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RPS Scotland gives evidence to Scottish Labour's NHS and Social Care Workforce Commission

The Royal Pharmaceutical Society Scotland has presented written evidence to the Scottish Labour Party showing that better career development opportunities would improve recruitment and retention of pharmacy staff.

Aileen Bryson, RPS Scotland practice and policy lead

Source: Nick Treharne

Aileen Bryson, Royal Pharmaceutical Society Scotland practice and policy lead, represented the Society at a meeting of the Scottish Labour Party’s NHS and Social Care Workforce Commission

Better opportunities for professional and career development — including protected learning time — would help with the recruitment and retention of pharmacy staff, the Royal Pharmaceutical Society (RPS) Scotland has said in written evidence to the Scottish Labour Party’s NHS and Social Care Workforce Commission. The Society also flagged the need to make greater use of pharmacists’ clinical skills, both to improve workforce retention and to provide seamless care as patients transfer between settings.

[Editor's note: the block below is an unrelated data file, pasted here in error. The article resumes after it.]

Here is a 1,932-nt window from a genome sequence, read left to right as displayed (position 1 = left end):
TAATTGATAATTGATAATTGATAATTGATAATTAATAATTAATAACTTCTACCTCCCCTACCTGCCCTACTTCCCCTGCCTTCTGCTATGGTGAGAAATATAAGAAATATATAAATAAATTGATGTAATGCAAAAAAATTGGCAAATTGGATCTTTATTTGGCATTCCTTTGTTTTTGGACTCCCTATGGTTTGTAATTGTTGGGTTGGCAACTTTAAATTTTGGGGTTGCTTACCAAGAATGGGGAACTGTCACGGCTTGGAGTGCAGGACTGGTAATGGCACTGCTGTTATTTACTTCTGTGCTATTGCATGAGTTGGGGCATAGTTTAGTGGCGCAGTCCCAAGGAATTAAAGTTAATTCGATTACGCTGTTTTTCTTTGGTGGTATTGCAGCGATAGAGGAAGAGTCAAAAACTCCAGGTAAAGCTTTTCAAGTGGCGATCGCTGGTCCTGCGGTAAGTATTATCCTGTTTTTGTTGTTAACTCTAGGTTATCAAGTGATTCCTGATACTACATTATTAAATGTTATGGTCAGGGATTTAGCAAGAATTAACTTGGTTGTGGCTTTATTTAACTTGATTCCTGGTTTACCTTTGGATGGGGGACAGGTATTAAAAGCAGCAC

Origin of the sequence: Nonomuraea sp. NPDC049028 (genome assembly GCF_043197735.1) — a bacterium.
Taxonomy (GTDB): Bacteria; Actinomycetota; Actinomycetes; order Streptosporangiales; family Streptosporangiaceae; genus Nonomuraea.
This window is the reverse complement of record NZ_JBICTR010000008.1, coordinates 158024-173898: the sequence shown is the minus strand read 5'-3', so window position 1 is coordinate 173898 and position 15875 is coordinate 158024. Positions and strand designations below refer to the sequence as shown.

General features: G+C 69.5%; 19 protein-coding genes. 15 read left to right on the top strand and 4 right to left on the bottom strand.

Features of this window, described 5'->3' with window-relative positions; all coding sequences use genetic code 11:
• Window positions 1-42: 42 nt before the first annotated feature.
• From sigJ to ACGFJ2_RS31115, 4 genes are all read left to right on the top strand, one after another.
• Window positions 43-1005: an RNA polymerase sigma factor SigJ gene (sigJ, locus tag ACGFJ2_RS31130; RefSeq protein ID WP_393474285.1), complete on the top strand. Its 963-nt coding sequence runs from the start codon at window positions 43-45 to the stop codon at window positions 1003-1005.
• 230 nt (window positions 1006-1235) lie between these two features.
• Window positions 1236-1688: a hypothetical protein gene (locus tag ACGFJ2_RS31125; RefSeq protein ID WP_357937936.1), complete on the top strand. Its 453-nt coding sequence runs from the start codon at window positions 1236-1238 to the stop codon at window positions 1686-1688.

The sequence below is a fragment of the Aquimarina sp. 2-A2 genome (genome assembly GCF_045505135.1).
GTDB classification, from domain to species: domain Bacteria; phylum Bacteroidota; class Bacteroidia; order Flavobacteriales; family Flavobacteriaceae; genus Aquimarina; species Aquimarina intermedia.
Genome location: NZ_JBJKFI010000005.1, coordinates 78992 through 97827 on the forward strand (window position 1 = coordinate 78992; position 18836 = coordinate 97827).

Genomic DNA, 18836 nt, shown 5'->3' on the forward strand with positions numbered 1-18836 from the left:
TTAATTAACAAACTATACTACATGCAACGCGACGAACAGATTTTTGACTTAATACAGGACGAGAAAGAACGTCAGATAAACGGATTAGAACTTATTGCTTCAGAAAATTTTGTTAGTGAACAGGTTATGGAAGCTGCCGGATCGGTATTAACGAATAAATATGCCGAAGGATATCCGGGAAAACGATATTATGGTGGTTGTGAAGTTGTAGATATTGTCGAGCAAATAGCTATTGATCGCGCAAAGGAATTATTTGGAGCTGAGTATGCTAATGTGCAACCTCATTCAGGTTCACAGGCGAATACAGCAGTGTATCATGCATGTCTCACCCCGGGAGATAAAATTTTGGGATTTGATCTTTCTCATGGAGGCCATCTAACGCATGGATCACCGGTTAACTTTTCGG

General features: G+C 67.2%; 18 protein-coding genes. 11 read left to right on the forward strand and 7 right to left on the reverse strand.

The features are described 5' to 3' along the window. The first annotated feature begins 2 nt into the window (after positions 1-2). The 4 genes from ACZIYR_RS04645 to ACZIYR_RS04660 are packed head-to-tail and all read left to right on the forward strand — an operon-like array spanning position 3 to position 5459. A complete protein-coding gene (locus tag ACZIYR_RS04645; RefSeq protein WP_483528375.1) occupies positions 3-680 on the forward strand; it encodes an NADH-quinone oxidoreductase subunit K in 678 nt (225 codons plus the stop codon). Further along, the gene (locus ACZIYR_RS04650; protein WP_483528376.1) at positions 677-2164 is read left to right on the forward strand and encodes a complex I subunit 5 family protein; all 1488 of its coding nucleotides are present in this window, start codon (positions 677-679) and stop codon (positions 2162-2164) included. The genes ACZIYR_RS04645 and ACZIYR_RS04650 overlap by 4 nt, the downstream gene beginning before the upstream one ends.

The commission, chaired by Anas Sarwar, member of Scottish parliament and shadow cabinet secretary for health and sport, is looking at what Sarwar described as a “crisis” in the health and social care workforce brought about by a shortage of staff. “At the heart of this consultation is a desire to make sure health and social care staffing is at the right level with the right skill mix,” he said.

Aileen Bryson, RPS Scotland practice and policy lead, attended parliament at Holyrood Palace on 2 July 2018 to talk to the commission.

Among issues facing the existing workforce, the Society flagged the lack of minimum staffing levels in community pharmacy; a shortage of pharmacy technicians; and that in community pharmacy “the primary focus remains on payment for supply, rather than the care which should accompany it.”

In addition, the Society said, the increasing numbers of pharmacists moving into GP pharmacist posts has left vacancies elsewhere in the sector, as has the introduction of seven-day working in secondary care with no additional resources made available to plug the gap.

The Society recommended that the commission create a set of workforce development goals, similar to those created by other bodies including the International Pharmaceutical Federation and the RPS.

The full written response is available on the RPS website. The Commission will collate and publish all responses at a later date.

Citation: The Pharmaceutical Journal DOI: 10.1211/PJ.2018.20205157

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